At the end of the circadian wheel running experiments, we intravitreally injected Alexa Fluor 488 conjugated Cholera Toxin subunit B (CTB) to the eyes of DT treated WT and Opn4Cre/+;R26iDTR/+mice and monitored staining of the RGC axons and terminals in the brain. Brain sections of both genotypes showed normal staining in the optic tract (OT), which is known to consist of projections from both mRGCs and other RGCs. However, the SCN of Opn4Cre/+;R26iDTR/+mice showed very little staining, while the SCN of WT mice showed significant amount of fluorescence (Figures 5D and 5E). Therefore, the loss of melanopsin immunostaining in the retina along with the loss of a majority of projection to the SCN, but not in the OT of DT treated Opn4Cre/+;R26iDTR/+mice firmly suggests specific ablation of mRGCs in these mice.

mRGCs mediate light suppression of activity

The general locomotor activity of nocturnal rodents is acutely suppressed upon exposure to photopic light levels [26]. Such activity masking by light is left almost intact in rd/rd mice [27], mildly attenuated in Opn4−/− mice [28], and is abolished in Opn4−/−;rd/rd mice [13]. Multiple brain centers are involved in this response, which requires photic input from the retina. To assess the role of mRGCs in negative masking, we measured the wheel running activity of mice subjected to a short photocycle of 4 h light and 4 h dark over several days (Figure 6). Such a short photocycle suppresses the normal circadian nocturnal activity and has been useful in uncovering the complementary roles of rod/cone and melanopsin photopigments in negative masking [28]. Typically, activity during the light phase of the day is suppressed, so that the total activity is largely distributed over the three 4 h dark periods. The rd/rd, Opn4−/− and WT mice showed strong negative masking, such that >80% of the daily activity was partitioned into the three dark phases, while both Opn4−/−;rd/rd and DT-treated Opn4Cre/+;R26iDTR/+ mice continued to exhibit strong circadian activity consolidation that was unperturbed by periods of illumination (Figure 6C). They showed equal activity during light and dark phases.

Figure 6. Lack of negative masking in mRGC ablated mice.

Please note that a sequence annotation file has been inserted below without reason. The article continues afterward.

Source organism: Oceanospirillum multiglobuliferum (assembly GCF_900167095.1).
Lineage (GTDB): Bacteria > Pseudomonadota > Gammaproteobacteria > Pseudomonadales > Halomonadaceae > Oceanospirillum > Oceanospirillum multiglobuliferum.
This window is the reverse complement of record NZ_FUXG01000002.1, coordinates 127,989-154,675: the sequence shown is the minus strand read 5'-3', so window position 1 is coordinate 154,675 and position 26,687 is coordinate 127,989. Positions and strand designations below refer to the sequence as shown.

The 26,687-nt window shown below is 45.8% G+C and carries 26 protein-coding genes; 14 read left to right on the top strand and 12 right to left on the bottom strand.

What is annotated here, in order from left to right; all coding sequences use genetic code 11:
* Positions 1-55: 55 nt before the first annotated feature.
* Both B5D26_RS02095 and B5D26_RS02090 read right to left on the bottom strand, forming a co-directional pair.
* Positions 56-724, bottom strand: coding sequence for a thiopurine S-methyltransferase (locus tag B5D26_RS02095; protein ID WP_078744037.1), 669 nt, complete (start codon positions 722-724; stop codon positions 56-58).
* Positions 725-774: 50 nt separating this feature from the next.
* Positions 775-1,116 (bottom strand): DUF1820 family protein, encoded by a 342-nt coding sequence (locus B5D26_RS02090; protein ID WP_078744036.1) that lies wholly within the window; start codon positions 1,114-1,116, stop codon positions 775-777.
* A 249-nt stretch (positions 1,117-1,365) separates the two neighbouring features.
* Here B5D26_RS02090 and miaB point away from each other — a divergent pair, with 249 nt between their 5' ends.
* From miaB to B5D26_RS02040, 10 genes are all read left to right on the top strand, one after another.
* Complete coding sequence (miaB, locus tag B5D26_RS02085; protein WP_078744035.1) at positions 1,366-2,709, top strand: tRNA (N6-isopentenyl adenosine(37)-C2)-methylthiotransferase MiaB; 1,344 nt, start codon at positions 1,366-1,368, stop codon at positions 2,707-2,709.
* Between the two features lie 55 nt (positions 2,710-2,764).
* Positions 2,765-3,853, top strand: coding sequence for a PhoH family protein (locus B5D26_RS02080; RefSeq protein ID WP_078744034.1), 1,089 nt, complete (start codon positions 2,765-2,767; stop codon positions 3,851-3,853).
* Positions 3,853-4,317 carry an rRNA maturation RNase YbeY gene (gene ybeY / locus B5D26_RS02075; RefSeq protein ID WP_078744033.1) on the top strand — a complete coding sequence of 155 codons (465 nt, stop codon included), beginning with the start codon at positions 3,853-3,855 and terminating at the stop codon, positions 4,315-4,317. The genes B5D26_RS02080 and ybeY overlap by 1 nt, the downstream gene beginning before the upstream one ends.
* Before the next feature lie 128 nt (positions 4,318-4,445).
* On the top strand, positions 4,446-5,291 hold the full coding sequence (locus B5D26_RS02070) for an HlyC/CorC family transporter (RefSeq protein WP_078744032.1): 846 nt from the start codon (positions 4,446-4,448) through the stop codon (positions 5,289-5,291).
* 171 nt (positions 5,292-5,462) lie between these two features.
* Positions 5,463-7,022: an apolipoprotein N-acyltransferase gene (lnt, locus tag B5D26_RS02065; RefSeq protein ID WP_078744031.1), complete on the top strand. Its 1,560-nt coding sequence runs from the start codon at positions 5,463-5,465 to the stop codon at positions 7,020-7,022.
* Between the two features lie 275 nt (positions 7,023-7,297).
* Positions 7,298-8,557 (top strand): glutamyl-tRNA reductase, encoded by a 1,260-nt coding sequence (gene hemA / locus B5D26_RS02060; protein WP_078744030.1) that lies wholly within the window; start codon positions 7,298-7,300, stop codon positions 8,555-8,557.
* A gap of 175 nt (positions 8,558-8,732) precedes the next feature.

Representative wheel running activity profile of DT-treated (A) Opn4Cre/+;R26iDTR/+ and (B) WT mice held under ultradian cycle of 4 h light and 4 h darkness are shown. The sessions of darkness are shown by shaded area. Activity profile is plotted as in Figure 5A. (C) Average percentage (±SEM, n = 3 to 6 mice) of daily activity during the bouts of light sessions (on left) or during darkness (on right) for five different groups of mice are shown. Groups with percent activity during light phase significantly different (Student's t test, p<0.05) from that of the DT-treated WT mice are shown with asterisk.



Comprehensive identification and perturbation of genes and circuits are necessary to gain a systems level understanding of circadian regulation of behavior [29]. In the current cellular model of the mammalian circadian system, multiple cell types in the SCN constitute a network of oscillators which is entrained to the ambient light via ocular photoreceptors (reviewed in [30]). The mRGCs have emerged as the predominant RGC sub-type making monosynaptic connection to SCN oscillators.

In this study we generated a mouse line that expresses functional CRE recombinase from the native melanopsin locus. We used this mouse line to (a) comprehensively tag mRGC lineage with GFP and to (b) ablate the mRGCs after their normal differentiation. This approach revealed that the melanopsin promoter is active in a large number of RGCs, of which ~40% produce immunologically detectable level of melanopsin protein. Comparable heterogeneity in mRGC morphology (Provencio, personal communication), dendritic arborization [31], light induced calcium responses [11], [32], electrical activity [33] and immunostaining [23] has already been reported. Our approach of transgene tagging from a non-native promoter now allows comprehensive identification of all mRGCs and their classification into two distinct groups based on the level of OPN4 expression. Such differences in melanopsin protein levels along with possible heterogeneity in the relative expression levels of genes defining morphological and functional properties may further contribute to the functional diversity in mRGC population.

The strategy to acutely ablate target cell types in mice with DT-DTR specificity has been successful for many peripheral and intracranial neuronal populations [20], [21], [34], [35], but its efficacy for acute ablation of retina cell types has never been tested. From immunostaining, parallel loss of circadian photoentrainment and other adaptive ocular photoresponses, it is clear that DT can successfully cross the blood-retina barrier in sufficient quantity to trigger ablation of DTR expressing cells. However, we found up to 10% of melanopsin expressing cells escaped cell death due to potential stochastic noise in CRE or DTR expression. It is interesting to note that these surviving cells are unable to generate AOPs. This implies that the SCN and OPN require a strong photic input to reset intrinsic activity. Alternatively, the surviving cells could represent a distinct mRGC population that does not play a role in relaying light information to the SCN or OPN.